The first Streets of Rage was a decent counter to Final Fight. However, Streets of Rage 2 would easily be the best game in the series as well as one of the best games on the Sega Genesis and among beat 'em ups in general. Streets of Rage 3, even with its added features like cutscenes, was seen as inferior to 2, and while early reviews of the widely anticipatedStreets of Rage 4 are favorable, it remains to be seen if SoR4 will be able to dethrone the second game as the series' high point.
The fourth game additionally has another Tough Act to Follow in the form of Streets of Rage Remake, a 2011 Fan Remake of all three Genesis installments that managed to combine the best parts of the original trilogy (ex. updating the SoR1 and SoR2 casts with gameplay mechanics added in 3, merging the events of the overarching story into a single plot with branching paths and Multiple Endings) while adding in a slew of original content and even restoring Dummied Out aspects. The end result is usually regarded as a fan tribute that actually manages to outdo the source material—and this extends to improving upon Yuzo Koshiro's already legendary music. As such, SoR4 having a more traditionally linear structure and generally reverting to a SoR2 feel gameplay-wise (most characters lack the ability to run/dash and no one can roll, though this is slightly mitigated by most of the SoR3 cast being unlockable and having their playstyles left completely intact) is often seen as a step back among fans of Remake.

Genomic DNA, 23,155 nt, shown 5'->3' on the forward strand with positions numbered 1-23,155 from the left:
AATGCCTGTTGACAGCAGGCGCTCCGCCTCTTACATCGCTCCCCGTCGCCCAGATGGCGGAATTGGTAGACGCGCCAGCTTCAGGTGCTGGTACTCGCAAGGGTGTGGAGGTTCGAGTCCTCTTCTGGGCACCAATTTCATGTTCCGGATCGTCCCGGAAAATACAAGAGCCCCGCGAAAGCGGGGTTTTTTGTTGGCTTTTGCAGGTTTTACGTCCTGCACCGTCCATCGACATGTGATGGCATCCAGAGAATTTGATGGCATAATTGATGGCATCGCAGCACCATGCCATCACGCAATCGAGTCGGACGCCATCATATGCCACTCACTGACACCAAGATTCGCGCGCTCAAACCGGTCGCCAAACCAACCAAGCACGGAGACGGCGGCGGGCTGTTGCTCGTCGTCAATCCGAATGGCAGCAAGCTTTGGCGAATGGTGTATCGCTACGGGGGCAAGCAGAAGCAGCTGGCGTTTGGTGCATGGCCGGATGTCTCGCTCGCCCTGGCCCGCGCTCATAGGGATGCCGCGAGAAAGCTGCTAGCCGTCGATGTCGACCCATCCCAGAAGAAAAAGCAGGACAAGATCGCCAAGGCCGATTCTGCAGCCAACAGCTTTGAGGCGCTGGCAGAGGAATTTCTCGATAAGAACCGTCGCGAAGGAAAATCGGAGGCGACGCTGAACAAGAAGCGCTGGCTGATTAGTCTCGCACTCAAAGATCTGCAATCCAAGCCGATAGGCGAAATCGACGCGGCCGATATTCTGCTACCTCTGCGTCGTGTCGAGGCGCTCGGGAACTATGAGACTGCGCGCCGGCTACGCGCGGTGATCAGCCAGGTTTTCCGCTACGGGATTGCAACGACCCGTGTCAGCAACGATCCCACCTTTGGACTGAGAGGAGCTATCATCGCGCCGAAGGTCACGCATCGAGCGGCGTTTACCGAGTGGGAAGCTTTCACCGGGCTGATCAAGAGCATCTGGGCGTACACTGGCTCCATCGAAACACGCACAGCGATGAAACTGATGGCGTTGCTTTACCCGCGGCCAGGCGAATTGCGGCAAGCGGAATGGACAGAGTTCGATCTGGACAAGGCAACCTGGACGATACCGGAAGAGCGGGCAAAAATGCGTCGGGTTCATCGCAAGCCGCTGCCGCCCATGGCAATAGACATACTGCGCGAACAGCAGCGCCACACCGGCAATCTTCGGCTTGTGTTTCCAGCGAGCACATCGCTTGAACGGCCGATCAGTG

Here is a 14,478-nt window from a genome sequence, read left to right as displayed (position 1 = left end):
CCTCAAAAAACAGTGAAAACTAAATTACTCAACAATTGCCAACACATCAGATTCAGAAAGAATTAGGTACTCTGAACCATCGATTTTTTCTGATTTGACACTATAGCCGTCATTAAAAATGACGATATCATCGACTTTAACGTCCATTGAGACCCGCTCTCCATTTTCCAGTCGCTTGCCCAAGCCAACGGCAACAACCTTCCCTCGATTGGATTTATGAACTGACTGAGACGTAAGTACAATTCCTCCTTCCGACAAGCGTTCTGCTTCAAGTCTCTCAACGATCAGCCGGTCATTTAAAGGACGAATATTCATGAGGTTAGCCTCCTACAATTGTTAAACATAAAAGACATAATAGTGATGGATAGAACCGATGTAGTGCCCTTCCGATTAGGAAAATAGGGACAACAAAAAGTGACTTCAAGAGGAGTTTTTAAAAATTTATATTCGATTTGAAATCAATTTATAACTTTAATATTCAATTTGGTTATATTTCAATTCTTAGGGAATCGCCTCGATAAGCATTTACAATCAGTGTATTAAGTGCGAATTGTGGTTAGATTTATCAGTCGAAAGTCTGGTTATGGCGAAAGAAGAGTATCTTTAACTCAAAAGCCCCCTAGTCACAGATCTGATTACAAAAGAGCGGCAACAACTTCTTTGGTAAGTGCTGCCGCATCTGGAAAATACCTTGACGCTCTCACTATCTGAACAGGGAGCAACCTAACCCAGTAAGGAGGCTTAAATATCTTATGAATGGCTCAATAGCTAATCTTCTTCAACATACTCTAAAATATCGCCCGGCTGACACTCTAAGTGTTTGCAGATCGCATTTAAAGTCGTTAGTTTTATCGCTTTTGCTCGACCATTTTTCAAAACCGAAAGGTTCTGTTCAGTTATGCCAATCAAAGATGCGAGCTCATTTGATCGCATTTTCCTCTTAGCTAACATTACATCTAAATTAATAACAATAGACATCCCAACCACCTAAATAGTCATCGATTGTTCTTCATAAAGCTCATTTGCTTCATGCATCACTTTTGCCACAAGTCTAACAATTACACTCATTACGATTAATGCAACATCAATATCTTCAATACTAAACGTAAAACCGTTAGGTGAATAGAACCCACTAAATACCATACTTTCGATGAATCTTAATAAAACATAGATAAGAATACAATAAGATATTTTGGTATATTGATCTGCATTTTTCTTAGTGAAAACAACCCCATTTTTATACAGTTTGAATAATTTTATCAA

Most succeeding installments from the Super Robot Wars series are generally regarded as better than their predecessors, at least when it comes to the same platform. Super Robot Wars W for the Nintendo DS is a fan favorite, featuring a great cast of series and well-liked original characters. Super Robot Wars K, on the other hand, had a myriad of problems, alongside increased difficulty and standardization of many game mechanics. Many players didn't sit well with K when they thoroughly enjoyed W.
Super Smash Bros., while not an example for the fanbase as a whole, has historically struggled to satisfy the Tournament Play community with later installments. Melee was — and still is — recognized as a worthy fighting game, with its fast pace and in-depth techniques often providing intense rounds. When Brawl slowed down the overall pace, added a few cases of Random Number God—most notoriously tripping—and removed the aforementioned Good Bad Bugs, potential for competitive play lowered as a consequence. For 3DS and Wii U approached a more competitive format by removing the random elements and making the game's pace slightly faster, but with Melee still making appearances in various fighting game tournaments, the former game remains standing in the shadows that the latter game has cast. It wasn't until the runaway success of Ultimate, which made its own tweaks to gameplay mechanics in an attempt to appeal to competitive-minded fans while still making the game distinct from Melee and maintaining the series' longstanding casual appeal, that Smash's second entry was finally, truly outdone.